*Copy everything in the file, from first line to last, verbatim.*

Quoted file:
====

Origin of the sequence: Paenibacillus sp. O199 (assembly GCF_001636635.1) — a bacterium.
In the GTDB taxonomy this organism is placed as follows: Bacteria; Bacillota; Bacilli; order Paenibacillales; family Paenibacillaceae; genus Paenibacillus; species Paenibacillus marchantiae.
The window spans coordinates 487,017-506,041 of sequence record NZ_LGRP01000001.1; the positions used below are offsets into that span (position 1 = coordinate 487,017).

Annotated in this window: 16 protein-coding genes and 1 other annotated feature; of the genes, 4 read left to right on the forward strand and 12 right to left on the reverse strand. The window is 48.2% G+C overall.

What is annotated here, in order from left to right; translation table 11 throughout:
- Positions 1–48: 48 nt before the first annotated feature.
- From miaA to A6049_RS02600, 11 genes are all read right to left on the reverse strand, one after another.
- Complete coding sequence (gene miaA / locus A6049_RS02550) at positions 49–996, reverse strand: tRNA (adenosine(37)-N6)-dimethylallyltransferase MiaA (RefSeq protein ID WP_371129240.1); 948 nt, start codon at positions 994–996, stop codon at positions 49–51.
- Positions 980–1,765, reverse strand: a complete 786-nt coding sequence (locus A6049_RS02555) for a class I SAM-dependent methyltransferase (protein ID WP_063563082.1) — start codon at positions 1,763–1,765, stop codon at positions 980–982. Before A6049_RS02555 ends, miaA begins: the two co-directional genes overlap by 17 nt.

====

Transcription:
Origin of the sequence: Paenibacillus sp. O199 (assembly GCF_001636635.1) — a bacterium.
In the GTDB taxonomy this organism is placed as follows: Bacteria; Bacillota; Bacilli; order Paenibacillales; family Paenibacillaceae; genus Paenibacillus; species Paenibacillus marchantiae.
The window spans coordinates 487,017-506,041 of sequence record NZ_LGRP01000001.1; the positions used below are offsets into that span (position 1 = coordinate 487,017).

Annotated in this window: 16 protein-coding genes and 1 other annotated feature; of the genes, 4 read left to right on the forward strand and 12 right to left on the reverse strand. The window is 48.2% G+C overall.

What is annotated here, in order from left to right; translation table 11 throughout:
- Positions 1–48: 48 nt before the first annotated feature.
- From miaA to A6049_RS02600, 11 genes are all read right to left on the reverse strand, one after another.
- Complete coding sequence (gene miaA / locus A6049_RS02550) at positions 49–996, reverse strand: tRNA (adenosine(37)-N6)-dimethylallyltransferase MiaA (RefSeq protein ID WP_371129240.1); 948 nt, start codon at positions 994–996, stop codon at positions 49–51.
- Positions 980–1,765, reverse strand: a complete 786-nt coding sequence (locus A6049_RS02555) for a class I SAM-dependent methyltransferase (protein ID WP_063563082.1) — start codon at positions 1,763–1,765, stop codon at positions 980–982. Before A6049_RS02555 ends, miaA begins: the two co-directional genes overlap by 17 nt.